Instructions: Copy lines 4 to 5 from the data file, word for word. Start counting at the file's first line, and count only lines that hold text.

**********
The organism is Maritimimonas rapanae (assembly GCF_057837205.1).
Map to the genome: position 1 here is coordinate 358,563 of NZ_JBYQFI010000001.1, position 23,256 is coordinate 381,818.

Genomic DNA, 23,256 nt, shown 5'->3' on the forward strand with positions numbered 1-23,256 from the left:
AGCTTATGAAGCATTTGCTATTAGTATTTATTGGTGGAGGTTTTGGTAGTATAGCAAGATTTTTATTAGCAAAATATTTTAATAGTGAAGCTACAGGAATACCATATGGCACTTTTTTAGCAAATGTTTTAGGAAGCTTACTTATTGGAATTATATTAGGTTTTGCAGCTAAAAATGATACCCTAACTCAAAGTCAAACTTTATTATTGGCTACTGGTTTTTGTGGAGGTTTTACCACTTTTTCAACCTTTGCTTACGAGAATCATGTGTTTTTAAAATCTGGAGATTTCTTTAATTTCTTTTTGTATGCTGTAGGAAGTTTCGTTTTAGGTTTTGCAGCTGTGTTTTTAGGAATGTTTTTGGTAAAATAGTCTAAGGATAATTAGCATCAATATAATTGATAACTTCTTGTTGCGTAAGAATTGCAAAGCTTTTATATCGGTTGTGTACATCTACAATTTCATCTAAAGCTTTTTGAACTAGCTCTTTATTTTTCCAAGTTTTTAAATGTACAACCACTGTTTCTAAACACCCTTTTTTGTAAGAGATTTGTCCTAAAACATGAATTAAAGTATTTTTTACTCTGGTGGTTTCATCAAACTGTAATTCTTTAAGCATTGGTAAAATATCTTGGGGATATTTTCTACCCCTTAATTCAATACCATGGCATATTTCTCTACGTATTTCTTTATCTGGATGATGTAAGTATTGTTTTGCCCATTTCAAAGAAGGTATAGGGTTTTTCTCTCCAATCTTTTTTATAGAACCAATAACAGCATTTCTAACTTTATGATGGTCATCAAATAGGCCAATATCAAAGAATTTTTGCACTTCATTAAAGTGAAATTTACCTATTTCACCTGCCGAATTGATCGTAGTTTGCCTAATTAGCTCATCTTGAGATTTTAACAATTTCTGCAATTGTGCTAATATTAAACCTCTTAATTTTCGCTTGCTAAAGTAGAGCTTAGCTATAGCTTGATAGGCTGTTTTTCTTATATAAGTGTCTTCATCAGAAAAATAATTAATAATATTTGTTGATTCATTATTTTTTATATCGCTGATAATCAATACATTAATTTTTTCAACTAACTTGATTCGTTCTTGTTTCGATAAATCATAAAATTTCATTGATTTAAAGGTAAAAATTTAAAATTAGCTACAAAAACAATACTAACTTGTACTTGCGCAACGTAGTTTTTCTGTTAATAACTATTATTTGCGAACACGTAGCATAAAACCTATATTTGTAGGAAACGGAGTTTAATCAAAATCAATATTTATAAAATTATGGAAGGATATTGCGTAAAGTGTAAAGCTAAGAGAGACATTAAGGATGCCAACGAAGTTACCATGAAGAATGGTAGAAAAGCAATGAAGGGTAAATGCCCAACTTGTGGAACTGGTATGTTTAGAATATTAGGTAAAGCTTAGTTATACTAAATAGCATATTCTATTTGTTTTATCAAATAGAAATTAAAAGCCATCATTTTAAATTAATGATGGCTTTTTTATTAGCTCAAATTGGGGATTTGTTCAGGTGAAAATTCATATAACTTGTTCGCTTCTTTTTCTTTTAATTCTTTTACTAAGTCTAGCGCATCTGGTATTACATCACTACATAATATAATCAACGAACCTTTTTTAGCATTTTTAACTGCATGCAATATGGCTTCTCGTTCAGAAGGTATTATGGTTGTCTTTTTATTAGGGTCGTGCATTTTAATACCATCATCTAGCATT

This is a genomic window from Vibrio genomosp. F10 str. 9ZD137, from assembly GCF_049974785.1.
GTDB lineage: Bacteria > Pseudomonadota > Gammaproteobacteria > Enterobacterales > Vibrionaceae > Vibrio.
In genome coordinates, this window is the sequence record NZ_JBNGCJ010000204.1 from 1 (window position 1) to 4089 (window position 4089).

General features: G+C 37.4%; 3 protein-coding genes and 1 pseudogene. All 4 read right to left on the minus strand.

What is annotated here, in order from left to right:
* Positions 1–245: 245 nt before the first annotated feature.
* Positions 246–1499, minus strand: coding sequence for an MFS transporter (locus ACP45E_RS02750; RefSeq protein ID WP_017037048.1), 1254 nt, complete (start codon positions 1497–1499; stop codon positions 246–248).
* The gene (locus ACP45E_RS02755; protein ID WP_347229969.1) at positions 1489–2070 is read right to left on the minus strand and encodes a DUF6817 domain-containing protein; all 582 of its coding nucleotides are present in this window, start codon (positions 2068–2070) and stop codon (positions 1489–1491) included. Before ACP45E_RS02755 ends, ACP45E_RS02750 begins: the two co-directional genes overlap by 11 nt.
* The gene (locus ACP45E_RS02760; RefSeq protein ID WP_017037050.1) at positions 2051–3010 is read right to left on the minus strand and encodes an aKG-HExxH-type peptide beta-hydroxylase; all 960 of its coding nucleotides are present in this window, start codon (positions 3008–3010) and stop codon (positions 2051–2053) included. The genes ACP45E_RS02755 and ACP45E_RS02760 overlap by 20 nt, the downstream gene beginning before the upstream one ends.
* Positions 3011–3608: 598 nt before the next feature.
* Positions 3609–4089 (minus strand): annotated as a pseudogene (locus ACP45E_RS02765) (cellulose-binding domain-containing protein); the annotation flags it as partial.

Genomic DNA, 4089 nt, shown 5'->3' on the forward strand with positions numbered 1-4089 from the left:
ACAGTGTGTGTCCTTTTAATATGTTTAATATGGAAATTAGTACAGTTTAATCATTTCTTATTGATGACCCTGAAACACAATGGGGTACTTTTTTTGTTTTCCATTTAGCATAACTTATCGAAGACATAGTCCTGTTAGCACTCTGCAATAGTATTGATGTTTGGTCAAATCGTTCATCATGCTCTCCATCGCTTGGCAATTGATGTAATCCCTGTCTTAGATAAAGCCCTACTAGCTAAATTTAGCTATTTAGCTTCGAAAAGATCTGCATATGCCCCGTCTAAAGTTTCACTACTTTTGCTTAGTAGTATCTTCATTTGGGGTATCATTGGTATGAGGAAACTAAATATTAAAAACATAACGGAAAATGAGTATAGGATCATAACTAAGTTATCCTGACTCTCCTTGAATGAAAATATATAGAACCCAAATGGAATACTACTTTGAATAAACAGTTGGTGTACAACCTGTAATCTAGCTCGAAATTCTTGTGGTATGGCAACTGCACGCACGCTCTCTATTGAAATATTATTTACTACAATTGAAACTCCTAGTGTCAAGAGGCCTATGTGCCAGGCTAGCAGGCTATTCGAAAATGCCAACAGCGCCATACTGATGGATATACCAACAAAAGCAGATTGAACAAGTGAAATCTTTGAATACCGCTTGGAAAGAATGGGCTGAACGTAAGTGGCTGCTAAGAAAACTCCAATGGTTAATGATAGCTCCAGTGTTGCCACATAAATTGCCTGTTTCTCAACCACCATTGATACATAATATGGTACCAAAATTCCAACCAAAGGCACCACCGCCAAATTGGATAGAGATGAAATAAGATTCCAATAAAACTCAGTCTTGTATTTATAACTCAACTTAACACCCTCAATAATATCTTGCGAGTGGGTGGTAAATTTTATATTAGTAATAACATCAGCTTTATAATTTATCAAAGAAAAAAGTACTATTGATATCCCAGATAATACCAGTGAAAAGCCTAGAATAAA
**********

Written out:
AGCTTATGAAGCATTTGCTATTAGTATTTATTGGTGGAGGTTTTGGTAGTATAGCAAGATTTTTATTAGCAAAATATTTTAATAGTGAAGCTACAGGAATACCATATGGCACTTTTTTAGCAAATGTTTTAGGAAGCTTACTTATTGGAATTATATTAGGTTTTGCAGCTAAAAATGATACCCTAACTCAAAGTCAAACTTTATTATTGGCTACTGGTTTTTGTGGAGGTTTTACCACTTTTTCAACCTTTGCTTACGAGAATCATGTGTTTTTAAAATCTGGAGATTTCTTTAATTTCTTTTTGTATGCTGTAGGAAGTTTCGTTTTAGGTTTTGCAGCTGTGTTTTTAGGAATGTTTTTGGTAAAATAGTCTAAGGATAATTAGCATCAATATAATTGATAACTTCTTGTTGCGTAAGAATTGCAAAGCTTTTATATCGGTTGTGTACATCTACAATTTCATCTAAAGCTTTTTGAACTAGCTCTTTATTTTTCCAAGTTTTTAAATGTACAACCACTGTTTCTAAACACCCTTTTTTGTAAGAGATTTGTCCTAAAACATGAATTAAAGTATTTTTTACTCTGGTGGTTTCATCAAACTGTAATTCTTTAAGCATTGGTAAAATATCTTGGGGATATTTTCTACCCCTTAATTCAATACCATGGCATATTTCTCTACGTATTTCTTTATCTGGATGATGTAAGTATTGTTTTGCCCATTTCAAAGAAGGTATAGGGTTTTTCTCTCCAATCTTTTTTATAGAACCAATAACAGCATTTCTAACTTTATGATGGTCATCAAATAGGCCAATATCAAAGAATTTTTGCACTTCATTAAAGTGAAATTTACCTATTTCACCTGCCGAATTGATCGTAGTTTGCCTAATTAGCTCATCTTGAGATTTTAACAATTTCTGCAATTGTGCTAATATTAAACCTCTTAATTTTCGCTTGCTAAAGTAGAGCTTAGCTATAGCTTGATAGGCTGTTTTTCTTATATAAGTGTCTTCATCAGAAAAATAATTAATAATATTTGTTGATTCATTATTTTTTATATCGCTGATAATCAATACATTAATTTTTTCAACTAACTTGATTCGTTCTTGTTTCGATAAATCATAAAATTTCATTGATTTAAAGGTAAAAATTTAAAATTAGCTACAAAAACAATACTAACTTGTACTTGCGCAACGTAGTTTTTCTGTTAATAACTATTATTTGCGAACACGTAGCATAAAACCTATATTTGTAGGAAACGGAGTTTAATCAAAATCAATATTTATAAAATTATGGAAGGATATTGCGTAAAGTGTAAAGCTAAGAGAGACATTAAGGATGCCAACGAAGTTACCATGAAGAATGGTAGAAAAGCAATGAAGGGTAAATGCCCAACTTGTGGAACTGGTATGTTTAGAATATTAGGTAAAGCTTAGTTATACTAAATAGCATATTCTATTTGTTTTATCAAATAGAAATTAAAAGCCATCATTTTAAATTAATGATGGCTTTTTTATTAGCTCAAATTGGGGATTTGTTCAGGTGAAAATTCATATAACTTGTTCGCTTCTTTTTCTTTTAATTCTTTTACTAAGTCTAGCGCATCTGGTATTACATCACTACATAATATAATCAACGAACCTTTTTTAGCATTTTTAACTGCATGCAATATGGCTTCTCGTTCAGAAGGTATTATGGTTGTCTTTTTATTAGGGTCGTGCATTTTAATACCATCATCTAGCATT

This is a genomic window from Vibrio genomosp. F10 str. 9ZD137, from assembly GCF_049974785.1.